State prosecutors can now assess civil penalties of $1,000 per violation and charge violators with the crime of canine cruelty, according to the alliance.
These changes provided state officials with more regulatory muscle and resulted in more legal action. They may also have led to a reduction in the number of licensed commercial breeders in Missouri.
Graphic: Travis Hartman | Missourian
Since 2010, the number of commercial breeders licensed with Missouri's Animal Care Program has dropped from about 1,400 to just over 800, a decline of more than 40 percent, according to data obtained from the Missouri Department of Agriculture.
Some tie it directly to the legislation.
“The main reason is the passage of the Canine Cruelty Prevention Act,” said Bob Baker, executive director of the Missouri Alliance for Animal Legislation.
“Now that noncompliance is being prosecuted,” he said, “hundreds of breeders have chosen to shut down their breeding operations rather than face stiff penalties.”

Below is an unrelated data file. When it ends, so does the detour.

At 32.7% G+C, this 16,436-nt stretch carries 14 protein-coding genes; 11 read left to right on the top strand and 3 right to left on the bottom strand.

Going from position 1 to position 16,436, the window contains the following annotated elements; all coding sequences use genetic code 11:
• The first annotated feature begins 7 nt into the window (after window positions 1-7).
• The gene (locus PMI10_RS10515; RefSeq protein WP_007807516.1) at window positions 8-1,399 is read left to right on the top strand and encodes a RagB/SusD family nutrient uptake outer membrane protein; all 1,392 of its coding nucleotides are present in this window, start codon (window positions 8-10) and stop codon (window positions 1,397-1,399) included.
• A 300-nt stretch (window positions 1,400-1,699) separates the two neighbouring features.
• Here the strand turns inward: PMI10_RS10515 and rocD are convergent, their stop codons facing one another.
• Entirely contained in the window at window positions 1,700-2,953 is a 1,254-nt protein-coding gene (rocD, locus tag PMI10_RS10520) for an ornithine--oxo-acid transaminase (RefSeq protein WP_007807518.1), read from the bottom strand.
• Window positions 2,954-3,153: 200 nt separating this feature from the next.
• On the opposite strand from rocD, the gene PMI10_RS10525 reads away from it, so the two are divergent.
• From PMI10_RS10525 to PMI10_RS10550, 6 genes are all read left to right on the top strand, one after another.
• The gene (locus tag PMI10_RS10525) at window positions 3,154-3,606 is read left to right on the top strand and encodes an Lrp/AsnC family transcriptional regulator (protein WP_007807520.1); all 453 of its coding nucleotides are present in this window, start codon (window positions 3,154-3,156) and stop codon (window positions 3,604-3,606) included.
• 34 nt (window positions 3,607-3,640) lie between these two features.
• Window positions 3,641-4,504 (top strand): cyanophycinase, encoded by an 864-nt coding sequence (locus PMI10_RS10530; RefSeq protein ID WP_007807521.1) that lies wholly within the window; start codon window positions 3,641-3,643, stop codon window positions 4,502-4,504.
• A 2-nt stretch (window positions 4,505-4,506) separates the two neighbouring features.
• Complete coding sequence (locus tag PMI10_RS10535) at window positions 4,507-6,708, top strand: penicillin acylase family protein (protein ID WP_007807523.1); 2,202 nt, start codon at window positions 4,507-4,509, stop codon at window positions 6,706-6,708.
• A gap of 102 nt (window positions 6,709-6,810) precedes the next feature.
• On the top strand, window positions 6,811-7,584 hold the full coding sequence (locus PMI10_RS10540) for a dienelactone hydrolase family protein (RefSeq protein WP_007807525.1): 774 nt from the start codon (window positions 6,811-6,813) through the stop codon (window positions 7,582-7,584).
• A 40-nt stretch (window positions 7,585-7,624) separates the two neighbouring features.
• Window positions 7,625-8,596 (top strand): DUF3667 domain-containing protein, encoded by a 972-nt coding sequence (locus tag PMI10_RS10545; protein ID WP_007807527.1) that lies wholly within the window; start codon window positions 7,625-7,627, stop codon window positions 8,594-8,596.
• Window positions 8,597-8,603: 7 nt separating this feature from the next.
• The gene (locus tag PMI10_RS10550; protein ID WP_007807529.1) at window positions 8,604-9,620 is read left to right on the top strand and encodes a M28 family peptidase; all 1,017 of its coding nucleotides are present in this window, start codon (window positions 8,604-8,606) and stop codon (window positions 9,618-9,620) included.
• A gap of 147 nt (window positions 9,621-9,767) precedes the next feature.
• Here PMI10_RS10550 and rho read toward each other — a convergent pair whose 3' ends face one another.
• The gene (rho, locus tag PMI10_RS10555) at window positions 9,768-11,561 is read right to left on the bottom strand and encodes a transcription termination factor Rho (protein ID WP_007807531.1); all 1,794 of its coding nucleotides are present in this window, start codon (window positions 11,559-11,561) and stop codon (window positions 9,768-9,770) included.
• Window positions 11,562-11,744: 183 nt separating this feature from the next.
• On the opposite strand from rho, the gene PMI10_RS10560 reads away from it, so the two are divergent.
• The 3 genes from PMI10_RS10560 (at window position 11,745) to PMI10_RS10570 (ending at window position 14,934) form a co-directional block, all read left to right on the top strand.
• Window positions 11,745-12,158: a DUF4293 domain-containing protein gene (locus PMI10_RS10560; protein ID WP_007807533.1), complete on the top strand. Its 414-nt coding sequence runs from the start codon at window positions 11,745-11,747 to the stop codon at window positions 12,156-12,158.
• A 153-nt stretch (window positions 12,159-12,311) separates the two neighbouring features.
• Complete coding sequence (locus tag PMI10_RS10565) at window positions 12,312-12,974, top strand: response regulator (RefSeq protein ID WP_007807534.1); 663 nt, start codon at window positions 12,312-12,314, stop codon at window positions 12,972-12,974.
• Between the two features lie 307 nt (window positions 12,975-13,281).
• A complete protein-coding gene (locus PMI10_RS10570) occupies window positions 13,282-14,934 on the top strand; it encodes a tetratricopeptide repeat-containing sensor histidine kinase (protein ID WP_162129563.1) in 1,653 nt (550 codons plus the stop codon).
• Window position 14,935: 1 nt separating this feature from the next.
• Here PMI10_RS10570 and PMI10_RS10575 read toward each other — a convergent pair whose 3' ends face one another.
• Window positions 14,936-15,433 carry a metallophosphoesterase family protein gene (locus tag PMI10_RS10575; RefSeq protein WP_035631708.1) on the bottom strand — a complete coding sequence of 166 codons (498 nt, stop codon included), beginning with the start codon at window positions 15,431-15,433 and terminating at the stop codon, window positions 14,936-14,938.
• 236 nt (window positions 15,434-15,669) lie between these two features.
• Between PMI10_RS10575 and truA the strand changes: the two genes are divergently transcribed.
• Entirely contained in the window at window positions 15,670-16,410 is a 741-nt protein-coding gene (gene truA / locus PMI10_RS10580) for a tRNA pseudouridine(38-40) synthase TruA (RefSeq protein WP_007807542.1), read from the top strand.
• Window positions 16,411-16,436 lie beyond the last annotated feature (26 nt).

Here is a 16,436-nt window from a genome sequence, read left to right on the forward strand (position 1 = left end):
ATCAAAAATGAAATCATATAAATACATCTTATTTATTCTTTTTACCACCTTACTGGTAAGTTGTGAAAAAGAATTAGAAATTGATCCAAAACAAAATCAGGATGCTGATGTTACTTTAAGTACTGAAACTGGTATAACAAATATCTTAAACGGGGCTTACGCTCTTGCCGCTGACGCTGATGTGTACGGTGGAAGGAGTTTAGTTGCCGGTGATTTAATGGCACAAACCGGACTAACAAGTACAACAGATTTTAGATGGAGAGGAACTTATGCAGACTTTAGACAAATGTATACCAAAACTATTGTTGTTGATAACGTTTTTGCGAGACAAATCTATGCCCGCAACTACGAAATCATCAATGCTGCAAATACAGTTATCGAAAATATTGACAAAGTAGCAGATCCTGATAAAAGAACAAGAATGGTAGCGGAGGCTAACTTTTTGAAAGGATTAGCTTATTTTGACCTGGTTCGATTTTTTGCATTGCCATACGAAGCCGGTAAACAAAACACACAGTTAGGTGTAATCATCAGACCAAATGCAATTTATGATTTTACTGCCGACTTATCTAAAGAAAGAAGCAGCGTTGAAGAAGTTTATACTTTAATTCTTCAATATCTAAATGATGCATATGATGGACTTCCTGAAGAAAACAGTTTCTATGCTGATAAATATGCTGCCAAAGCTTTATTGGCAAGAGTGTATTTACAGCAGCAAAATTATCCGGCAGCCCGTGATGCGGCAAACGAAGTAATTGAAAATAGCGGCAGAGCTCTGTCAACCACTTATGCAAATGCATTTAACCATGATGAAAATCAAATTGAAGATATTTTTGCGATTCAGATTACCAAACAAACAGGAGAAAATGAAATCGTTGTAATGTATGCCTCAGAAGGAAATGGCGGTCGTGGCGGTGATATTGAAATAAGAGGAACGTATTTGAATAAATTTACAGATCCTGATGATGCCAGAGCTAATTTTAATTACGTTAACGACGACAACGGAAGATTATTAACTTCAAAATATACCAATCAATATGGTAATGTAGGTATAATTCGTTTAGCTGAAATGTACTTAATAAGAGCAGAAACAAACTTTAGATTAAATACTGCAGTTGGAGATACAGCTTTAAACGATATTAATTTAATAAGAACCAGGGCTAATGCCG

Others cite additional factors, chiefly financial obstacles.
“I think the primary reason is the economic recession and very slow recovery. Most people get into the dog breeding business to make a quick buck, which is why violations are so numerous,” Blome said.
“Most voluntarily go out of business simply because they cannot make money,” she added.
Baker has been investigating commercial breeders since 1980. Since then, he has visited more than 1,000 facilities across the country.
“When I started investigating puppy mills,” he said, “many were farmers’ wives who were supplementing the farm income by raising dogs in their spare time.”
Dogs were kept in chicken coops, rabbit hutches or even old refrigerators, washing machines or dryers that breeders had picked up from junkyards, Baker said.